Clinton accuses Trump of ‘stalking’ her during debate
Hillary Clinton has accused her Republican presidential rival Donald Trump of “stalking” her during their televised debate on Sunday.
Trump often stood closely behind the Democratic nominee glowering as she answered questions from the audience during the town hall-style event in St. Louis.
Speaking during an interview on NBC’s The Ellen DeGeneres Show set to air Friday, Clinton said his movements made her feel “really weird” on stage.
“Because of the revelation of the public video, and everything that came out on ‘Access Hollywood,’ you know, he was really all wrought up, and you could just sense how much anger he had,” Clinton said, referring to a video leaked last week showing Trump making lewd comments about women.
“And so he was really trying to dominate and then literally stalk me around the stage and I would just feel this presence behind me.”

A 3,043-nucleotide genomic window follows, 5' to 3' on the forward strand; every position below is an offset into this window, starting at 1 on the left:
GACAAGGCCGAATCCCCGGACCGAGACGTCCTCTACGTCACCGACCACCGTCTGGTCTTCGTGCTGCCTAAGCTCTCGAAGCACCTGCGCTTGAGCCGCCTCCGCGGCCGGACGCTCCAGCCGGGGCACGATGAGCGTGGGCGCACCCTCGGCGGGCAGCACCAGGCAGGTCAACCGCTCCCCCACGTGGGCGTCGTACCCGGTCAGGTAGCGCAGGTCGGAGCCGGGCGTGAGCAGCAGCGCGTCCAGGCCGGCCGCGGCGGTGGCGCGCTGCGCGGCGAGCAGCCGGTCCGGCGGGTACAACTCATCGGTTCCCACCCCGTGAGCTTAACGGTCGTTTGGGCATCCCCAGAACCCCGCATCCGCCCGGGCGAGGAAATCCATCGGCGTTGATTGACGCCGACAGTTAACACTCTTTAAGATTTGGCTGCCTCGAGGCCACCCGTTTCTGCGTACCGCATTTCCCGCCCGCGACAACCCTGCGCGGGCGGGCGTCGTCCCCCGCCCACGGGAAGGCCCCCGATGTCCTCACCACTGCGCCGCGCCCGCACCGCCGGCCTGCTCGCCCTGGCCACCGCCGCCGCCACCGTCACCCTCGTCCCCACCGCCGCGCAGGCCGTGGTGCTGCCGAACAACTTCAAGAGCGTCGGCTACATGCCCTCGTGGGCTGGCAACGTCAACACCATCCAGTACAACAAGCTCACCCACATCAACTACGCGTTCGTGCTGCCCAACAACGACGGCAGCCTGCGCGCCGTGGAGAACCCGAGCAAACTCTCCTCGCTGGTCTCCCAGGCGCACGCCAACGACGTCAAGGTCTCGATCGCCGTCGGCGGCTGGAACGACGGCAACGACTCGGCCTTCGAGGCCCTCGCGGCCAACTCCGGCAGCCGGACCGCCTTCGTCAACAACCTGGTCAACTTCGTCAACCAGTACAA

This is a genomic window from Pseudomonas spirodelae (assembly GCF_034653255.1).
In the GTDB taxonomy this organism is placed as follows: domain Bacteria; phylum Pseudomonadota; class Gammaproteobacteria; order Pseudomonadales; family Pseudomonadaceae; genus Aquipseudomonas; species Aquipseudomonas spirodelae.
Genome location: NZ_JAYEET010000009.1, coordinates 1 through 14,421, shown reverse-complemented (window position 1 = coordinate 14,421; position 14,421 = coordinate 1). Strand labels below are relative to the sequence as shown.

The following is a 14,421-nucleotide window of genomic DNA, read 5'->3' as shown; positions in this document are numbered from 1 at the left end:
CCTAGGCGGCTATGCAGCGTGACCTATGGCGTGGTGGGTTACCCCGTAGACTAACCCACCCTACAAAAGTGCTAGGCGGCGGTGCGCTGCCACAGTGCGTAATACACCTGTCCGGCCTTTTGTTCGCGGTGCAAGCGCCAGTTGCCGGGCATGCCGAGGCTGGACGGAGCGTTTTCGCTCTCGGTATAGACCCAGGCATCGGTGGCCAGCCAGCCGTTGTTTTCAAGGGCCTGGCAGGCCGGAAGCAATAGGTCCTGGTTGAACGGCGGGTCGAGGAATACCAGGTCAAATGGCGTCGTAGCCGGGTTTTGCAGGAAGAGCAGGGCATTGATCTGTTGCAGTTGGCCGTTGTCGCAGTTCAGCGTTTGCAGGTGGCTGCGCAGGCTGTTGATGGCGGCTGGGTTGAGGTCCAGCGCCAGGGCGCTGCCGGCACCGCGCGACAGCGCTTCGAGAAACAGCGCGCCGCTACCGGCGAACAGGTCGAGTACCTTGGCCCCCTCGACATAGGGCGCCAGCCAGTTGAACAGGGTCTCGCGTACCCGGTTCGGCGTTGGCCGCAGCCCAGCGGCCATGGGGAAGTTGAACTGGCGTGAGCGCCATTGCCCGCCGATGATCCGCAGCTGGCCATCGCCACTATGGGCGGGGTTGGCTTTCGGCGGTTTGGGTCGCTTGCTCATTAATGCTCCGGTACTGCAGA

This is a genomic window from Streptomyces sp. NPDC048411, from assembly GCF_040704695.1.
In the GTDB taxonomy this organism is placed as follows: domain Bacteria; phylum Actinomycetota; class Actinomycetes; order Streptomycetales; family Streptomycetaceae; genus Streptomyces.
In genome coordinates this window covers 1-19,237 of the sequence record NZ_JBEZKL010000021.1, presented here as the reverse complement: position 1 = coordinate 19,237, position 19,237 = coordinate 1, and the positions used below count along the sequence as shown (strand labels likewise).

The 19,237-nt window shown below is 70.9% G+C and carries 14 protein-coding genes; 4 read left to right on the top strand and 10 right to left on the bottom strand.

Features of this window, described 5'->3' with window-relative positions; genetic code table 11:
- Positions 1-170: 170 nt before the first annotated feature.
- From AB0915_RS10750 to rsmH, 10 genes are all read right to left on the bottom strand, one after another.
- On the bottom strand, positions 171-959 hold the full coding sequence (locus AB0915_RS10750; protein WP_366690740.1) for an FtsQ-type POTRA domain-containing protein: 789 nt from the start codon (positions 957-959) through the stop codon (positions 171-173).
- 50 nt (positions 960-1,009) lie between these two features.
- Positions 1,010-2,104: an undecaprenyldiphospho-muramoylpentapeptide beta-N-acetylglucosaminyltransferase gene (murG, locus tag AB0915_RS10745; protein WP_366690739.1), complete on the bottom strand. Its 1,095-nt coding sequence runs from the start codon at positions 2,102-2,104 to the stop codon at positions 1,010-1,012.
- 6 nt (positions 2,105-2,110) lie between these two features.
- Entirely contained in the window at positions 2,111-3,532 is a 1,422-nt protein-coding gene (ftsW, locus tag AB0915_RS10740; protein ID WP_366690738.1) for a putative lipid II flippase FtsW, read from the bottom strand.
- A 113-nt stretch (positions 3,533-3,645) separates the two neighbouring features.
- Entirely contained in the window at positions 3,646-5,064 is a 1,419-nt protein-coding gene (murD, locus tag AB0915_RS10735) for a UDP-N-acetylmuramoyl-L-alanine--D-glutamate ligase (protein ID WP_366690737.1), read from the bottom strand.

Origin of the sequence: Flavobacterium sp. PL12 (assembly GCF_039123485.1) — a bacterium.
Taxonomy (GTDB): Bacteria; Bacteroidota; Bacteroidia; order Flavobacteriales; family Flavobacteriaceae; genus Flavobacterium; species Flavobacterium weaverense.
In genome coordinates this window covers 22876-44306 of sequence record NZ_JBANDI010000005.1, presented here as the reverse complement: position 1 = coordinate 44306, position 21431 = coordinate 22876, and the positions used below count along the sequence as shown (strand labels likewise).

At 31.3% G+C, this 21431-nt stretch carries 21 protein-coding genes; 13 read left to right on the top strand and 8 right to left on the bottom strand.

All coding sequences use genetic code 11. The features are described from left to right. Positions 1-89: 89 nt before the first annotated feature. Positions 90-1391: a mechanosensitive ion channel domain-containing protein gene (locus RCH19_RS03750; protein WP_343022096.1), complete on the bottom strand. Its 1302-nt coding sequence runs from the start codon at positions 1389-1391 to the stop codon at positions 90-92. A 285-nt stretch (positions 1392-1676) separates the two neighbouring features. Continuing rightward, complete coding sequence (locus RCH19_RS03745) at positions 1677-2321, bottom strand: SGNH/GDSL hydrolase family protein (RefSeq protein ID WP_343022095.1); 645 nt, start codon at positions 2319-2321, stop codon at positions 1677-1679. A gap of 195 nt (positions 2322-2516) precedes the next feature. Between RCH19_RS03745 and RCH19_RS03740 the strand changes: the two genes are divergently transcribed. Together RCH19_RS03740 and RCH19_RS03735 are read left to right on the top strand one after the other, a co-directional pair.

Trump rejected criticism about his debate performance at a rally on Monday.
“So I’m standing at my podium by my chair. She walks across the room. She’s standing in front of me, right next to me,” he said.
“And the next day I said what did the papers say? They said, ‘he invaded her space.'”
“Believe me,” he added, “The last space that I want to invade is her space.”
Last week’s video showed Trump boasting in 2005 of groping women with impunity because he was famous, sending the White House race into unprecedented levels of vulgarity.
Since then, at least six women have accused him of making unwanted physical advances, most of them after Trump asserted in Sunday’s debate that he had never sexually assaulted a woman.
During her interview, Clinton praised First Lady Michelle Obama for blasting the Republican nominee in a powerful tirade on Thursday.
“The speech that she gave, I think, put into words what so many people are feeling,” Clinton said. “And not just women and girls. Men and boys.”
She also said she didn’t notice making a much-commented shimmy motion during Sunday’s debate when Trump accused her of not having the “right temperament” to be president.
“Now people are always saying, ‘Do the shimmy, do the shimmy.'”